Historical building make up a large part of East Gippsland, so it is interesting to explore and discover the past…. where we have come from helps us to see where we are headed. Take a walk around many of the local towns & admire what is left of the bygone eras


According to the orginal inhabitants, the Gunai/Kurnai people, “Toonalook” is the real name of our beautiful village. The koori term is translated as meaning “plenty of fish” and we can’t argue with that. The village was settled back in the middle 1850’s by fishermen, pastoralists & traders who took advantage of the number of steamers that stopped off to put down or pick up goods and supplies. If you walk around the town today, you will still see old fishermen’s houses dotted along Langford Parade and Newlands Drive(the extension of The Esplanade) The Old Pub in town is a perfect example of mid to late 19th century Australian architecture, and is probably the only remnant old building left in the main town. On a walk around the foreshore past Sunset Cove you may still be able to spot the remains of old jetty landings used by the steamers all those years ago.

Paynesville/Bairnsdale Road – Mitchell River Silt Jetties

On the drive into Bairnsdale, turn off to the Mitchell River Silt Jetties. The area was used to grow hops around the turn of the century, and you will still be able to see the old shedding, racks and also enjoy a beautiful drive out to the end of this beautiful natura phenomenon.


A number of interesting heritage sights can be found in Bairnsdale. Exploring on foot is a great way to experience them. The Railway Station building in Pyke Street was built in 1891 and by 1909 it was the busiest station on the Gippsland line. By 1927 the Bairnsdale to Melbourne trains carried 29,927 passengers. The train line was extended to Orbost in 1916 but this was deemed to be unviable in the ’70’s and was closed. The Gippsland Historical Museum is well worth a visit. It contains buildings and relics from the very vibrant past of not only Bairnsdale but the whole region. The main brick building was built in 1891 by William McKnockiterm for the Presbyterian Church. From 1891- 1901 it was George Bearhams Bairnsdale College, then St.Andrews College until 1912. Following years it was used as a manse, and private residence. Since 1972 it has been the home of the museum, with the grounds also displaying a variety of equipment, donated from farms throughout the district and even a log cabin reconstructed piece by piece, and taken from the Calagero Station in Glenaladale. The museum overlooks a natural highlight, The Macleod Morass which was named after Bairnsdale’s first settler, Archibald Macleod. It is one of the few remaining
deep fresh-water marshes in Victoria. A 440 metre boardwalk and bird hide enables visitors to experience the inner workings of a wetland.

Other great heritage spots like the Band Rotunda in the Main Street Gardens. It was built in 1911, and was a replica of a rotunda in Cairo, and cost 200 pounds to be built.
The Old Port down on the Mitchell River is a great spot to view the old landing are for the Paddle Steamers. The steamers would tie up and discharge passengers and cargo that were destined for the goldfields in the High Country like Cassilis or Omeo.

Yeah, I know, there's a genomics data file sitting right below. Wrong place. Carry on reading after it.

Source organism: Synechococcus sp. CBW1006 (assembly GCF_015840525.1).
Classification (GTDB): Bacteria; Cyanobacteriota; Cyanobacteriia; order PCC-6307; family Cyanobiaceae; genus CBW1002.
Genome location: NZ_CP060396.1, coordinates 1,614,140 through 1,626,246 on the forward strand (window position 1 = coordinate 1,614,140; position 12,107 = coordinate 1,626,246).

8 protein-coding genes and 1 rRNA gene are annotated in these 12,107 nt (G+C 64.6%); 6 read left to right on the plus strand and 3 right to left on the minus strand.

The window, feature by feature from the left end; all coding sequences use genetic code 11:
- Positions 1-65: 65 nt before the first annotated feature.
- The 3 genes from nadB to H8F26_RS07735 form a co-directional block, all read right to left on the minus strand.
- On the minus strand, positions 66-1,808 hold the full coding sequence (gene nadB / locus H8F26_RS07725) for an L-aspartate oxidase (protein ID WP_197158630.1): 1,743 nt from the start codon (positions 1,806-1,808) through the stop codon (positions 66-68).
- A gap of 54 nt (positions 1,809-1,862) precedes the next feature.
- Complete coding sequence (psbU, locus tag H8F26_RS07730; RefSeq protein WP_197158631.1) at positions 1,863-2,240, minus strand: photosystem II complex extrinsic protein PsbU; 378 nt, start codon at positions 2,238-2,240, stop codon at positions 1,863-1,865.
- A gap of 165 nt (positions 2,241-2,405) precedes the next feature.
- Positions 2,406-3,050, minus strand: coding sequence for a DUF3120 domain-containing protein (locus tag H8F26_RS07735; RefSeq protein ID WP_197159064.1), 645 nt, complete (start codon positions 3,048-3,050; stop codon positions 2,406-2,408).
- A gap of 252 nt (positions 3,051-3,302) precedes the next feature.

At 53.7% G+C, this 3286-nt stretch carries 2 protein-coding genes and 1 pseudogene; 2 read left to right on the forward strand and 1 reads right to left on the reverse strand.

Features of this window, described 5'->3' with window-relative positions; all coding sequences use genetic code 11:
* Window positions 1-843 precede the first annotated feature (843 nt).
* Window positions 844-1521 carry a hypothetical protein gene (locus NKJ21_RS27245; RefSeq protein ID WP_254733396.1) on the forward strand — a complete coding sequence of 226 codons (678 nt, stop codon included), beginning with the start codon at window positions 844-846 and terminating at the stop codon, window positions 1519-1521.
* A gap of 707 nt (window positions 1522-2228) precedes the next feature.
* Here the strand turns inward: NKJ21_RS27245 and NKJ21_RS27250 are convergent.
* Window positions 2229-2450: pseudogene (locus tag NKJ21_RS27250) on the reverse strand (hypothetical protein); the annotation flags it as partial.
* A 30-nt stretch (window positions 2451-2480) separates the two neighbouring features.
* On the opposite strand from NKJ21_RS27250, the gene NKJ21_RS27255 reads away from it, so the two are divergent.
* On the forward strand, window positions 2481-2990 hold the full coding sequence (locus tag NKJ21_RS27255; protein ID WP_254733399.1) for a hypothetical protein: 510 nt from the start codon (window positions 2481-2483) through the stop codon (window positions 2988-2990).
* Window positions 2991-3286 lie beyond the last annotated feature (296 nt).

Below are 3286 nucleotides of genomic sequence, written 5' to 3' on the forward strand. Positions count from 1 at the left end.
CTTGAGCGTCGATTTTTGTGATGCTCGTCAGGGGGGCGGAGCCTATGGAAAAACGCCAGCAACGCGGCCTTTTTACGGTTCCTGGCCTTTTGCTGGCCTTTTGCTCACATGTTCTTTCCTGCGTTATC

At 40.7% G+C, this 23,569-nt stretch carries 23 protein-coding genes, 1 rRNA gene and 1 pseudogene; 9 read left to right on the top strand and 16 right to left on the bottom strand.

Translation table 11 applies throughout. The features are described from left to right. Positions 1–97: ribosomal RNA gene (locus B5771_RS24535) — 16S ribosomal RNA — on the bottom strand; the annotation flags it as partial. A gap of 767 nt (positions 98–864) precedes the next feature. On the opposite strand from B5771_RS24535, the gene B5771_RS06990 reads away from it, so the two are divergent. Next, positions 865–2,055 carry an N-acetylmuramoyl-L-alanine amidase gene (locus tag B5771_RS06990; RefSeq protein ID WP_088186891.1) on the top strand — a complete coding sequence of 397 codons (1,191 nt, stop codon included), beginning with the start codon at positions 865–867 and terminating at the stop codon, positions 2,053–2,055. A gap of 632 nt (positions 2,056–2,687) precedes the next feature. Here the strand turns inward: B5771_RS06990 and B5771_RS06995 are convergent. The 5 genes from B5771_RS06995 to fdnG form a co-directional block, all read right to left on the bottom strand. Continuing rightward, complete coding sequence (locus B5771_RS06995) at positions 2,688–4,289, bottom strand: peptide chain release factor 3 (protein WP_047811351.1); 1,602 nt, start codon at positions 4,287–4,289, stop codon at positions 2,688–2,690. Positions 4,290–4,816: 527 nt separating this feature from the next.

Wandering around Bairnsdale you will note a number of historical buildings, but for more detail why not drop in to the East Gippsland Historical Society. They are situated at 40 Macarthur Street, Bairnsdale and are open Wednesday to Sundays 1-4pm. 51 52 6363 (call to ensure open times are correct)

The Great Alpine Road

The Gunai/Kurnai tribe and the Yatmathang tribe used the touring route between Omeo and Bruthen as their traditional travelling route, which we now call the Great Alpine Road. Other routes used were via the Dargo High Plains & Mitta Mitta River.
One of the major reasons why this route was travelled so much, was for the migration to food sources, the Lakes in the cooler months, and the foothills in the Summer. The Bogong Moth or ‘Cori’ was one of the abundant delicacies that was sought.
The tribes got together in this area also not just for feasting but for trade, song & story telling, betrothals and feuding. At least 2000 Aboriginal people were estimated in the early 1800’s but this number was wiped out by disease and guns after the European arrival by about the 1830’s.

The area was first settled by European inhabitants around 1830-40. The drought and disease north of the area, pushed the squatters south over the Murray into the Kiewa and Ovens Valley.
Squatters played a large role in dividing up the land and clearing large areas. The squatters moved their stock into the “high country” between spring and autumn, enabling home pastures to recover. By the 1880’s the annual migration to the high plains was established, and the countryside was divided into blocks with annual grazing leases issued. Simple huts were built from timber, stone and iron to provide shelter and storage during the musters. Many are still in use and are listed on the Historic Places register.

Gold was first discovered in the district in 1852 in Beechworth, and by 1854 Omeo was a thriving gold destination. By 1880 larger companies had moved in who introduced quartz reef mining in the hills and high country, until about 1920.

In consultation with grazing families and other high country interests, the establishment of the area as the Alpine National Park was undertaken in 1989. Controlled grazing is still allowed in some areas, but licenses prohibit it in high altitude sensitive areas.